Fig.15: ANT1 - General view of the complex.

Fig.16: ANT1 - Interpretation.

Once you disregard the rather distracting tractor tracks in the pictures above, a number of clear cropmarks can be readily identified:

a. Main enclosure, sub-circular, c.33x30m. It is possible that some internal traces might represent a sub-rectangular post- or pit- arrangement c.13x12m.
b. Sub-rectangular feature, c.36x18m (width tapering to c.16m at NNE). Orientated NNE-SSW but unclear whether it is open to SSW.
c. Circular feature c.16m in diameter.
d. Circular feature c.15m in diameter.
e. Circular feature c.13m in diameter.
f. Sub-circular feature abutting enclosure a, c.13x11m.
g. Faint traces of possible post- or pit-defined feature, c.12m in length.

It is worth noting that several features do intersect each other and the relationships between b, c, d and e remain unclear. A lot could be said about these various sites but to keep things short (and to incite comments!): these undoubtedly form a remarkable complex, of a likely ritual/funerary nature and Neolithic-Early Bronze Age origin.

Fig. 17: Possible orientation of sub-rectangular enclosure b in the general direction
 of the conspicuous Agnew's Hill, 15km distant to the NNE.

Aside from being one of the nicest prehistoric find within my data, I wanted to highlight this site early on as I believe that it is in urgent need of protection. 






Back in 2010, the complex was sitting peacefully within a patchwork of pastures but a more recent GE view from 2012 shows extensive construction in the vicinity (some sort of business, industrial or agricultural, complete with fully-stocked large car park; compare Figs 18-19). 



Since I fear that this new development (immediately to the southwest of the site) could threaten what appears to be a multi-period prehistoric complex, I have re-contacted the authorities at the DoENI to make them aware of the publication of my findings through this blog and specifically highlighted the current precarious situation of this site.    












 Figs 18-19. Comparison of ANT1's surroundings between
 December 2010 (above) and March 2012 (below)





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Right, I think that's enough for today and I must thank you for reading through if you've made it this far! Next up will be another set of three sites, all within Co. Down this time...

And please do not hesitate to comment on this first lot!



*** If you like this post and the contents of this blog, please show your support and make a donation to the NIDAS project using the secure button at the right. Many thanks! ***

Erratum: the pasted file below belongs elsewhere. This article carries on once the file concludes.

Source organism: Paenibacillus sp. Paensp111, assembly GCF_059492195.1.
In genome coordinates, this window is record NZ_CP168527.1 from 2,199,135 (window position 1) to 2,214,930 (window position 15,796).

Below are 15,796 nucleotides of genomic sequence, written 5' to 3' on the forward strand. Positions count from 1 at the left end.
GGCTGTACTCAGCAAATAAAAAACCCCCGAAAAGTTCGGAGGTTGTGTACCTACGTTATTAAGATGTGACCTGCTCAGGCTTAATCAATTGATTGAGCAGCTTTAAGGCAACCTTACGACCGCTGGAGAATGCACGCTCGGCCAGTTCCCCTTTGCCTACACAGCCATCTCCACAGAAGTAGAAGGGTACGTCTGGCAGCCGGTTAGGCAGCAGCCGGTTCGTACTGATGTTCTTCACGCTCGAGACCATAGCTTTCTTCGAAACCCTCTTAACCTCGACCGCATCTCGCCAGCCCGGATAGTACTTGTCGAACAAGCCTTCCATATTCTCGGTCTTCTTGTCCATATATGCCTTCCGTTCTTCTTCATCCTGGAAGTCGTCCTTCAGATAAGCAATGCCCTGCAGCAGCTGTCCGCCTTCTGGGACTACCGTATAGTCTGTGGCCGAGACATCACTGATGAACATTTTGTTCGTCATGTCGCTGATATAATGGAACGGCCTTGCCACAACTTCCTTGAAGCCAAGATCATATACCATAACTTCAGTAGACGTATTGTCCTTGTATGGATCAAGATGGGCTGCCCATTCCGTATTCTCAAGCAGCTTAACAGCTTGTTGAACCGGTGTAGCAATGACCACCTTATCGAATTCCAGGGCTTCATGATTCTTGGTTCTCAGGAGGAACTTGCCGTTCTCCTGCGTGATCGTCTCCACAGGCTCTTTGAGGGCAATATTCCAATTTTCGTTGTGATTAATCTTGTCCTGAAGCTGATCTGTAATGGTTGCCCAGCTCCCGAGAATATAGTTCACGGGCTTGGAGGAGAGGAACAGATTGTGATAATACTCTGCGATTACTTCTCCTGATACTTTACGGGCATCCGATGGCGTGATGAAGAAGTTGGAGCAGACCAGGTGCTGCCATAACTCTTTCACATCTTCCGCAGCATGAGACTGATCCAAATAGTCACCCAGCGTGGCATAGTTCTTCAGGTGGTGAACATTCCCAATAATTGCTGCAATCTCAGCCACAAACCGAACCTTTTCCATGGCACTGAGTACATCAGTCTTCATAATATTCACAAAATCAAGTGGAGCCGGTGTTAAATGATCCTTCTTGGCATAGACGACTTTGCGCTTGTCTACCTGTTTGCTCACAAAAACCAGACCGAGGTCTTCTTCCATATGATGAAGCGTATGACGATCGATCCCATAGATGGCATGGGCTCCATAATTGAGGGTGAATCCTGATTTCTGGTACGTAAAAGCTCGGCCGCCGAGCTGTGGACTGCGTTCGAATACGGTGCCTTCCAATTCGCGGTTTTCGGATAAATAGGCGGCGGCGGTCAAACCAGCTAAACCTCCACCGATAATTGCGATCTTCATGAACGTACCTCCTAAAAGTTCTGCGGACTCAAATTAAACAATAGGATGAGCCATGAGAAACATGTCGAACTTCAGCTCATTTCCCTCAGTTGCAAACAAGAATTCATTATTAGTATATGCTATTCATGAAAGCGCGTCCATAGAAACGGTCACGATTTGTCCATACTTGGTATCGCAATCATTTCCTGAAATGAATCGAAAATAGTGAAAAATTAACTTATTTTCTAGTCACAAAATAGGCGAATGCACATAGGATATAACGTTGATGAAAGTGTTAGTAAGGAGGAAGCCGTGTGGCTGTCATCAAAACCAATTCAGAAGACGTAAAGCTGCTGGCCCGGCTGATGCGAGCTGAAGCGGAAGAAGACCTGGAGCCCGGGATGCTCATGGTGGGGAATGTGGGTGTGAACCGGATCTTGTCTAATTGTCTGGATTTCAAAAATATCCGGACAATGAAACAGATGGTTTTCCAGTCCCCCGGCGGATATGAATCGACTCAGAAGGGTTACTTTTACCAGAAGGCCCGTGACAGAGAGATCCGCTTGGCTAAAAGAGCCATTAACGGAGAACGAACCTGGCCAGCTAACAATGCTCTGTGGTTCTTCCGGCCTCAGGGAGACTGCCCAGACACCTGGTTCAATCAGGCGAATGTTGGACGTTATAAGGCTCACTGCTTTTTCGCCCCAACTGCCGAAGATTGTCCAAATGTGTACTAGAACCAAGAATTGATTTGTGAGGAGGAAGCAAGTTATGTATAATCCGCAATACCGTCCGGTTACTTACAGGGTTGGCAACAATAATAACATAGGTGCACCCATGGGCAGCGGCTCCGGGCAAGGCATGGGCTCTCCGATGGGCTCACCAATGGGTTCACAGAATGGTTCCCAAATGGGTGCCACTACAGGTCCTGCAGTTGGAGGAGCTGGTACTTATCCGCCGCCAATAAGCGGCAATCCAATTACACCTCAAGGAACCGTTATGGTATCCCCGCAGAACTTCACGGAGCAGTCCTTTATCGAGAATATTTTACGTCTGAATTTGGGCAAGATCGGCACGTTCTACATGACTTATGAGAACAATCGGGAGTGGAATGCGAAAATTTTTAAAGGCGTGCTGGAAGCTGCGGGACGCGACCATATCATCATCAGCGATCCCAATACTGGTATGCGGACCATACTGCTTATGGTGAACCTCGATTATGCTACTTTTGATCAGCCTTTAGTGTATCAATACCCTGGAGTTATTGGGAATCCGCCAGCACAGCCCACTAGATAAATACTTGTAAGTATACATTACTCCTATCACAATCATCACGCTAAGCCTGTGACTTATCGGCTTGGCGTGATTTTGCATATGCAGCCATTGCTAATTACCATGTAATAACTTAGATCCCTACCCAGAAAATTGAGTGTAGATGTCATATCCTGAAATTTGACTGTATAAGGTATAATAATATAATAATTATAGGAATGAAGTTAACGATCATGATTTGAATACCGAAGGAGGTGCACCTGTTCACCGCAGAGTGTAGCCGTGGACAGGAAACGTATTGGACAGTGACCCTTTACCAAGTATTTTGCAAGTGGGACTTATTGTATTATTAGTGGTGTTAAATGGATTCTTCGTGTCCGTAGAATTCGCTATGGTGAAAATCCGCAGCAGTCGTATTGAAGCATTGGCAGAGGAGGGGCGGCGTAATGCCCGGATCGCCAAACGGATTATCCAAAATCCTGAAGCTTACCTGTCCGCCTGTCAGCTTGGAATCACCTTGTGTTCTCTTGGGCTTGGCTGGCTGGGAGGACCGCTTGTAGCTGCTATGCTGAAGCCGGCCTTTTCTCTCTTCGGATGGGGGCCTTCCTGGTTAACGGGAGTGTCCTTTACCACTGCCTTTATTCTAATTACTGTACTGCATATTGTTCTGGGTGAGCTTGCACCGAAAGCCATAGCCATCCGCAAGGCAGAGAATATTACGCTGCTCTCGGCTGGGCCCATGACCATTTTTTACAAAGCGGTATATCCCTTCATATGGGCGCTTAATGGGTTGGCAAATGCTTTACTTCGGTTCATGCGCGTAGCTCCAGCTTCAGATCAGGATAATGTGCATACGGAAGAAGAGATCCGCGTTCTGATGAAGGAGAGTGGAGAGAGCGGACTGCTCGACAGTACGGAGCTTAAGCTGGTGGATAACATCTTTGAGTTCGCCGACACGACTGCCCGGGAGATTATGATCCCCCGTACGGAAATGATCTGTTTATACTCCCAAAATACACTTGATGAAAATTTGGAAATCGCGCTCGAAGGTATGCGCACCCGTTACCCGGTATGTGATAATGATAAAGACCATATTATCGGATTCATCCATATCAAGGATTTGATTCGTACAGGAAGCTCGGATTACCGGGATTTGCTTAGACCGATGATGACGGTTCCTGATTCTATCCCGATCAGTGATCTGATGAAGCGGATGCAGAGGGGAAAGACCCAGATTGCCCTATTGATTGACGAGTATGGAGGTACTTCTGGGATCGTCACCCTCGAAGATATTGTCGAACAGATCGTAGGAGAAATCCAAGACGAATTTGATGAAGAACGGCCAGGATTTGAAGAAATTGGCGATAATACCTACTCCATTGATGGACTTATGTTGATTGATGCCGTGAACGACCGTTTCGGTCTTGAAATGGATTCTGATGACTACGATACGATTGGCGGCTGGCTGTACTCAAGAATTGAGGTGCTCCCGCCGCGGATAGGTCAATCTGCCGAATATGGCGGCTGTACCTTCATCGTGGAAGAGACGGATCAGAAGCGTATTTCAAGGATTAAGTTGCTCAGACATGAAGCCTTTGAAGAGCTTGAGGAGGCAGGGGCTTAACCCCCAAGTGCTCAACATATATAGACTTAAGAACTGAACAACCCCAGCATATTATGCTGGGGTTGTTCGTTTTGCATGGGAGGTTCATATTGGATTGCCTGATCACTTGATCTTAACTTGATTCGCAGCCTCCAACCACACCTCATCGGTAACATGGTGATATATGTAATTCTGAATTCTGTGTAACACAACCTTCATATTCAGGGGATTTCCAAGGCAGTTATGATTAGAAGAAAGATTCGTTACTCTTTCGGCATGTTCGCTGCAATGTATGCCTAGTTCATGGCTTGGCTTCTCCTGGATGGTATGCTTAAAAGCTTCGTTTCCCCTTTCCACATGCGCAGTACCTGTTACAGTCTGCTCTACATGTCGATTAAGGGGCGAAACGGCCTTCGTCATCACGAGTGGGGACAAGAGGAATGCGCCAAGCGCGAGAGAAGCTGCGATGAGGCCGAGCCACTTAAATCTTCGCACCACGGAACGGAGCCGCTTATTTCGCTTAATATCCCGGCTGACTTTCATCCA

10 comments:

  1. First good news relating to this project:
    I have already received moral support this morning from the authorities within Built Heritage - DOENI (with which I had a meeting last summer where I presented a sample of 50 or so sites). An integration within the SMR will have to be carried out in some way or other down the road but I don't have further details as to how (and not before a few months time for various logistic reasons anyway).
    Until then and (secretly) hoping that my involvement won't ever be limited to this blog, I will try to publish as much as I can in my spare time and see what this disclosure will bring...

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  2. Absolutely brilliant! Excellent work & I'm delighted that you're finally bringing it to public attention!

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  3. Excellent - first class site.

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  4. Thank you both for your comments!
    Next set of sites is now up:
    http://nidarchaeosurvey.blogspot.co.uk/2015/02/3-fine-sites-from-co-down-double-bonus.html

    ReplyDelete
  5. Have a look at this. Not sure if it is significant or not. https://maps.google.co.uk/maps?ll=54.396063,-5.670286&spn=0.005141,0.013937&t=h&z=17

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    1. Thank you for your interest! The site you noticed is indeed in the SMR - but you did pick something up as I also had it in my list of unusual features(it was going to appear in the Co. Down inventory). Officially, it's recorded as a likely tree-ring within the confines of the Killyleagh Estate and it certainly has the dimensions and the look of one. However, what's intriguing is that there appears to be no records of it within the Estate documents AND, as you can see from the GE layer, there is a conspicuous 'wheel-like' arrangement within the interior (a feature I haven't come across at the other tree-rings I have looked at). A potentially interesting site indeed!

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  6. This is quite close to me, a friend pointed it out to me on Google maps.

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    ReplyDelete